München – Feldherrnkeller

It was at Feldherrnkeller (fieldmarshals hall) at Odeonsplatz, Munich, that the Nazi coup-makers clashed with Bavarian police forces on the morning of 9 November 1923. The clash had been preceded by Hitler’s coup attempt the night before. When the coup-makers realized that the coup was about to fail, about 2,000 coup participants marched out on the streets of Munich. At Feldherrnkeller they were stopped by Bavarian police and a shooting occured. Four policemen and sixteen coup participants were killed. Hitler and Hermann Goering were injured. Goering fled Germany while Hitler was tried and sentenced to prison in Landsberg Fortress. Between 1933 and 1944, ”Old fighters” gathered in the Bürgerbräukeller where the coup had begun. There, Hitler gave a speech and then conducted a ceremonial march along the same path that the coup participants had taken in November 1923. The march ended at Feldherrnkeller, Odeonplatz, where the coup attempt was knocked down. Here Hitler laid down a wreath at the memorial he had erected after the takeover of power in 1933. Between 1933 and 1944, the monument was guarded by an honorary guard and passers-by were expected to do the Hitler salute. But there were those who did not want to salute and they took a side-street named Vicardasse and thus avoid the monument.

Current status: Preserved with memorial tablet (2018).

Address: Odeonsplatz, 80539 München.

Get there: Metro to Odeonsplatz Station.

My comment:

After the war, the Nazi monument was removed. A few decades later a memorial plaque was set up in front of Odeonsplatz in memory of the four policemen killed during the clash with the Nazi coup-makers. The tablet was first on the ground, perhaps right where they died, but it is now replaced by a tablet on the facade roughly opposite Feldherrnkeller. This one also bears the names of the four policemen who were killed. Since 2013 there is also a monument in the street on Vicardigasse in memory of those who took the detour via Vicardigasse. This monument consists of bronze-coloured paving stones that meander about 18 metres along the street.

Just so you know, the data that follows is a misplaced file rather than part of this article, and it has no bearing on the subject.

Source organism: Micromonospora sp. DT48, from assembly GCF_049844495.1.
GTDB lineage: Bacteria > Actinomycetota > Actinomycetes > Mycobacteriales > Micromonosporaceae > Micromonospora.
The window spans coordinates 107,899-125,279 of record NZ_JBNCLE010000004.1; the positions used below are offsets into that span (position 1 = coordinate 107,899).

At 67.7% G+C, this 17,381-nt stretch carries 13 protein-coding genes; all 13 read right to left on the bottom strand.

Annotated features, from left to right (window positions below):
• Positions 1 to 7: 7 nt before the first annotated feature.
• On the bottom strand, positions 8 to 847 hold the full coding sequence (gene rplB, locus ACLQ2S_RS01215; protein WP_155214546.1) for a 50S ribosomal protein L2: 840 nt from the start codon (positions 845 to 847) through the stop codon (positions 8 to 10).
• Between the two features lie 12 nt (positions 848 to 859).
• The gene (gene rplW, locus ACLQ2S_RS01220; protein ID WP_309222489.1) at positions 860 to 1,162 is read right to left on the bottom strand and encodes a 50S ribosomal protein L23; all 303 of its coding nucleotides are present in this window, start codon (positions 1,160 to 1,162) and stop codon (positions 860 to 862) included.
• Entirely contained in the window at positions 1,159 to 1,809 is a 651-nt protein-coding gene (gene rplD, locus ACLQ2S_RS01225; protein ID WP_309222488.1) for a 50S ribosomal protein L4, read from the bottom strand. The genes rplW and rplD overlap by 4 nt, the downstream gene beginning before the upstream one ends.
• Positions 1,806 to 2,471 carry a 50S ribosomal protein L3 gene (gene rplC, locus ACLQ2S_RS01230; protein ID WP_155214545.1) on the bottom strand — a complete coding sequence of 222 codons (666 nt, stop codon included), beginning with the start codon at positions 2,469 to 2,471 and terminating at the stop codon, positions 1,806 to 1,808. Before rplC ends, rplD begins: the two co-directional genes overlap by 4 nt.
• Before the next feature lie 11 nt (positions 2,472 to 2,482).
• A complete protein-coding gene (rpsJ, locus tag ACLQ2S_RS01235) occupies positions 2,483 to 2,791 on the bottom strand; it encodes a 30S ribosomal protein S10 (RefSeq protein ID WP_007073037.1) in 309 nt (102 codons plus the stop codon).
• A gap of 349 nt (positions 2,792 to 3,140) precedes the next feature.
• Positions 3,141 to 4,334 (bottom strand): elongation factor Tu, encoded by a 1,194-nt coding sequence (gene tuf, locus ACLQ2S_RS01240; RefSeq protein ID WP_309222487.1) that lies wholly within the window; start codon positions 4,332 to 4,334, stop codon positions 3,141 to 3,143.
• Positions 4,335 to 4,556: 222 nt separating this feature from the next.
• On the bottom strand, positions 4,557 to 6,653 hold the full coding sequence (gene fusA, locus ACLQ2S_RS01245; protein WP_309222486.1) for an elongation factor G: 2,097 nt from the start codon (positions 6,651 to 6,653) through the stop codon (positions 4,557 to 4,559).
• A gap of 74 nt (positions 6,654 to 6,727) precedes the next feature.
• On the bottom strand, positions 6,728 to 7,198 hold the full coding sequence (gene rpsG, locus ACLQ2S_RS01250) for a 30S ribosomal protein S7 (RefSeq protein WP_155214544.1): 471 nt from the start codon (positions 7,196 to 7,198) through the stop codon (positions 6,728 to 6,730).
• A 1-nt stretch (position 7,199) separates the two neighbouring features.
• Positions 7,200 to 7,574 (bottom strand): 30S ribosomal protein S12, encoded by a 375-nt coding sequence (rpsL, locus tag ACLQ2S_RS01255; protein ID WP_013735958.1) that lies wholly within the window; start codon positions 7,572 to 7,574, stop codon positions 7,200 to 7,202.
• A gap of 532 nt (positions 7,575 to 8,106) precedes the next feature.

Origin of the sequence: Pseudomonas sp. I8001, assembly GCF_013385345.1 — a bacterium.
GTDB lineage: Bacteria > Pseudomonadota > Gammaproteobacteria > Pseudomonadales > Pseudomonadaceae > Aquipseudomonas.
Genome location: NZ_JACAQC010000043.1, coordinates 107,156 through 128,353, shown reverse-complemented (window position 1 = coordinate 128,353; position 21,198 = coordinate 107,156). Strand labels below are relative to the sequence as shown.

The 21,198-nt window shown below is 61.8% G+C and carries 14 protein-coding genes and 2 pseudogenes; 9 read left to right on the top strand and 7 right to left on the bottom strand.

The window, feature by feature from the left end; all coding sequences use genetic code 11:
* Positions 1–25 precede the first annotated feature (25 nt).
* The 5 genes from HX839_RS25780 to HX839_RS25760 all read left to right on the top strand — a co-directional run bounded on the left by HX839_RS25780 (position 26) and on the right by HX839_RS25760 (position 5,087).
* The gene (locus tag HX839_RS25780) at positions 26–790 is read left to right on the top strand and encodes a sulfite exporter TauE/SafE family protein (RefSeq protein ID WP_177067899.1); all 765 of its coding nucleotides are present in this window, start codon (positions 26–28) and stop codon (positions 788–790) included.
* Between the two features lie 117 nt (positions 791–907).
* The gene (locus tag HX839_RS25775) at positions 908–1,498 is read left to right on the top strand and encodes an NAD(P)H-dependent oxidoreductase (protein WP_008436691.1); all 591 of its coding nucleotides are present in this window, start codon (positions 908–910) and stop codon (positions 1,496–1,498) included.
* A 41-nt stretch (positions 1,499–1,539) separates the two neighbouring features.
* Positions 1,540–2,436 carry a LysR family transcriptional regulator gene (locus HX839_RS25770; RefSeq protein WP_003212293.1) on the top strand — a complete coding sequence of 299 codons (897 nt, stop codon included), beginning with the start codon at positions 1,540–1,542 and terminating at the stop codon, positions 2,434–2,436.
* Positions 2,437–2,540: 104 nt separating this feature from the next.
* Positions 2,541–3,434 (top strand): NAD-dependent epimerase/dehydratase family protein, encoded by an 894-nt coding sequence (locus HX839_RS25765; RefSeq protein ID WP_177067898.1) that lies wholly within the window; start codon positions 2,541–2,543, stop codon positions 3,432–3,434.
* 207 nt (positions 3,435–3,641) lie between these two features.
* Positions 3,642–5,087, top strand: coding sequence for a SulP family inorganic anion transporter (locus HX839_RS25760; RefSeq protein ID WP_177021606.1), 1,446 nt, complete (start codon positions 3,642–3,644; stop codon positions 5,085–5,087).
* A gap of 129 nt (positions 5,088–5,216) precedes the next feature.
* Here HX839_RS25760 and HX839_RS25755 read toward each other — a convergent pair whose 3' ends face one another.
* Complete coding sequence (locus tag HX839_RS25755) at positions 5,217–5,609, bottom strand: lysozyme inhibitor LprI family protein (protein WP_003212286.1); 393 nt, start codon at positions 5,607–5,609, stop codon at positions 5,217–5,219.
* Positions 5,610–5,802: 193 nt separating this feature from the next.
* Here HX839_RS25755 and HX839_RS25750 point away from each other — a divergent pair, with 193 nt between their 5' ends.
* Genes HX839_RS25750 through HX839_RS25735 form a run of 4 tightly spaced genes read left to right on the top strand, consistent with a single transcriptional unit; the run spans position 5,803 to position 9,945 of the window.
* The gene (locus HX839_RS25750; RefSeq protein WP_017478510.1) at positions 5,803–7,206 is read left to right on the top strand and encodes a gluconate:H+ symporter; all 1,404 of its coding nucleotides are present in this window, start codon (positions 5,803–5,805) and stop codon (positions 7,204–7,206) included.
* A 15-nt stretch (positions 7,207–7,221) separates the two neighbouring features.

The swastika flag carried during the coup attempt received a quasi-religious status that can be equated with the holy grail. The flag was called by the Nazis, Blutfahne (Blood flag), cause it was stained with blood from the clash with the police. It was used in ceremonies to link new flags with the glory the blood flag had according to Nazi mythology. This flag had a honorary place in the Brown house next to Königsplatz, but disappeared in the final days of the war.

Most likely it was destroyed in connection with the bombing of Munich, in which the Brown House was almost completely destroyed. But, it may also be that it became a war souvenir and went back to the United States. Perhaps the one who possibly took it did not know its meaning, perhaps it is in some attic somewhere waiting to be discovered, perhaps, or perhaps relatives do not understand that the swastika flag stored away is in fact one of the holiest relics that existed in Hitler’s Third reich.

Follow up in books: Kershaw, Ian: Hitler – A Biography (2008).